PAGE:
Yet, you’d have to have been living under a rock not to know that neither the lenders nor the servicers have done much to help homeowners avoid foreclosure. They’ve been recalcitrant when it comes to both loan modifications and short sales and many homeowners have, understandably, thrown up their hands and decided that walking away could save them a whole lot of stress and aggravation.

Instead of actually forcing its servicers to engage in meaningful work-out solutions with borrowers, Fannie Mae is, in effect, sticking its head in the sand and pretending that we aren’t in a foreclosure crisis at all.  The lenders do not want to face any losses at all, which meaningful work-out solutions would invariably force them to do, though not as steep as they would face in foreclosure.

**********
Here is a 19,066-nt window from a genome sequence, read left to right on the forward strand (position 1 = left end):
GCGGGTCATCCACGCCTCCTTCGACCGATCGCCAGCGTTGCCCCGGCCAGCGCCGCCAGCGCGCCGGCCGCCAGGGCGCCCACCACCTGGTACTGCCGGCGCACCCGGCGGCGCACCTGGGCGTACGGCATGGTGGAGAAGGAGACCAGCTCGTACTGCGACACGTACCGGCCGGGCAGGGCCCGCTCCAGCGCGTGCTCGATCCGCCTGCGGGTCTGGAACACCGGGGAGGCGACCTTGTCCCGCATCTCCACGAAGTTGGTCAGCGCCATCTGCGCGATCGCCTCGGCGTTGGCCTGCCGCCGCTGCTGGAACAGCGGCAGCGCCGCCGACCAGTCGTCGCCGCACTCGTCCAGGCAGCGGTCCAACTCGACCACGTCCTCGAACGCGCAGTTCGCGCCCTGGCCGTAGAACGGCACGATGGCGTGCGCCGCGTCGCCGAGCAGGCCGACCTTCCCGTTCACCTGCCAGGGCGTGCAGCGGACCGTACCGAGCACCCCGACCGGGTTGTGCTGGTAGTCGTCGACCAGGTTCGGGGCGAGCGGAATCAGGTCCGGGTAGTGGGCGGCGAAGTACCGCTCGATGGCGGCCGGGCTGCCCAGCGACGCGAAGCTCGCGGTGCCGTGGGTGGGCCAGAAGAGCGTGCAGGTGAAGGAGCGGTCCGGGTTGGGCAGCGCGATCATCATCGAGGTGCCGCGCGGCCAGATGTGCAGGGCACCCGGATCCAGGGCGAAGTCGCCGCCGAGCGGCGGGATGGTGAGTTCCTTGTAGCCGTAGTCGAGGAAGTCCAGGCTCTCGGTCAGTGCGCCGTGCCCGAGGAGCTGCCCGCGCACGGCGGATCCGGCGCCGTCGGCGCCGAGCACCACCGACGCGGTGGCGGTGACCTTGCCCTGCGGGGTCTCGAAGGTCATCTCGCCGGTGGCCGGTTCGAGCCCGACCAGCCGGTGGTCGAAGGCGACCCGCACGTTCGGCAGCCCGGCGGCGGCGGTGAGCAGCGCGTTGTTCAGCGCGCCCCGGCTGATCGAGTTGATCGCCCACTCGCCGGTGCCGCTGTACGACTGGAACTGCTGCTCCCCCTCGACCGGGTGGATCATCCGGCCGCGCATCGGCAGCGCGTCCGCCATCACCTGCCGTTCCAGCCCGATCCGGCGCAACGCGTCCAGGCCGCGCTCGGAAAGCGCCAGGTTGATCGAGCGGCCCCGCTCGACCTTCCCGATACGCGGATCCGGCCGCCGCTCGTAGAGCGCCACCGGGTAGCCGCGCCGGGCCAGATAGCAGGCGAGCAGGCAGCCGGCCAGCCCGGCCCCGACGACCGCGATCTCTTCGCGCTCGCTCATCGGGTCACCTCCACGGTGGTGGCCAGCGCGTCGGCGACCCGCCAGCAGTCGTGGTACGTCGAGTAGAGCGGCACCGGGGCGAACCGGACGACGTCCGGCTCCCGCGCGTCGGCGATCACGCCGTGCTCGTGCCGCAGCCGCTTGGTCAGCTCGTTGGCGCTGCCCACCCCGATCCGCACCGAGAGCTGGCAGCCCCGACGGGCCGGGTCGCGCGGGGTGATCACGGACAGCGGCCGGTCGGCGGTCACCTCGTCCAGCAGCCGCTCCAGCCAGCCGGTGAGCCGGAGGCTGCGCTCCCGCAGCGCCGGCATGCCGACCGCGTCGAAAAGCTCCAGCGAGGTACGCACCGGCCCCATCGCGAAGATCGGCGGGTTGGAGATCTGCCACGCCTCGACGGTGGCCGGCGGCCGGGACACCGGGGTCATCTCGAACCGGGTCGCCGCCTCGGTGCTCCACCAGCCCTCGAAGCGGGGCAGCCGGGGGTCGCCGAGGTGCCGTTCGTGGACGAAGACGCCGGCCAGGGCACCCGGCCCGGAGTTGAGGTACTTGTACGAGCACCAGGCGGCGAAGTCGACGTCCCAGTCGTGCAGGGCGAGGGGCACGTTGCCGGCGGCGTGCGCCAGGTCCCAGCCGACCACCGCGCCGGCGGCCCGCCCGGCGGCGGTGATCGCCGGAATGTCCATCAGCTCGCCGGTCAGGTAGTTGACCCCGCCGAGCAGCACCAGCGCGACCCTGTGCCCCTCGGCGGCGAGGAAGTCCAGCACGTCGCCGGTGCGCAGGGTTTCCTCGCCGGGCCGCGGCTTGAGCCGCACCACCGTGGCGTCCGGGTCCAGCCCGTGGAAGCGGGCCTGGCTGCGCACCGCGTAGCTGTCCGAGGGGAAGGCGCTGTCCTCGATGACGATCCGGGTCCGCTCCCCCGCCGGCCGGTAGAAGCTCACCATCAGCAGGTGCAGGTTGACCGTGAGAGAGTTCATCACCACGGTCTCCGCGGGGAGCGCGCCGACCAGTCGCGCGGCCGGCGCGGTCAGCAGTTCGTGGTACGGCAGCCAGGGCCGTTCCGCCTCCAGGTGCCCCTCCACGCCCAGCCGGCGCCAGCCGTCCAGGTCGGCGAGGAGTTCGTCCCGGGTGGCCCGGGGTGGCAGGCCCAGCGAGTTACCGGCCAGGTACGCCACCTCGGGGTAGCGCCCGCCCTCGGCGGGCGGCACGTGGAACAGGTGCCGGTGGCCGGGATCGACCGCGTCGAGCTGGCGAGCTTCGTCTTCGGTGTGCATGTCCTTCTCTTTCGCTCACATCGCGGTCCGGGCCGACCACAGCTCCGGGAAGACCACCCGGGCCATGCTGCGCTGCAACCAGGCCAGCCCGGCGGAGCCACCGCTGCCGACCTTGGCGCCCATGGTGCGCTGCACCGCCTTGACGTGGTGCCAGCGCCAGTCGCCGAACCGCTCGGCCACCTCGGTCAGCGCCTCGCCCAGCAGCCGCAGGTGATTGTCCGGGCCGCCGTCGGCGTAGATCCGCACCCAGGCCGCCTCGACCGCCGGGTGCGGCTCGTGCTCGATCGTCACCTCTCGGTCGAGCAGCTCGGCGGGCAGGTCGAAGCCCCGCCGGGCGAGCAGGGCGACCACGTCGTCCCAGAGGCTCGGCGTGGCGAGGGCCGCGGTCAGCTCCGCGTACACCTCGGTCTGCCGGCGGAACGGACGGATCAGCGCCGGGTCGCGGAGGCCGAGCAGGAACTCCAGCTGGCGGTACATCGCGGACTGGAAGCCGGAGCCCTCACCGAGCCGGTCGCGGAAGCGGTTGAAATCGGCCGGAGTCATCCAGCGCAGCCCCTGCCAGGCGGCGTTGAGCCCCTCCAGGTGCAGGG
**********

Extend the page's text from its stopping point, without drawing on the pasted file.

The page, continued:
Geithner Chides Mortgage Servicers For Not Doing Enough To Help Families Avoid Foreclosure

geithner

Reuters reports today that Treasury Secretary Geithner is upset with mortgage servicers for their lagging efforts in helping troubled homeowners avoid foreclosure. He is also incensed to hear of servicers acting in bad faith by foreclosing on families who might have qualified for a HAMP modification, losing documents, and even guiding families away from help.

Secretary Geithner has vowed to get tough with servicers who are not in compliance with HAMP guidelines and “withhold incentives or demand their repayment” as a consequence of their non-compliance.

While it is good to hear that Treasury is beginning to take some action with recalcitrant servicers, I have to wonder if it will be enough. As with the entire HAMP program, this may be too little and too late to be of use to anyone.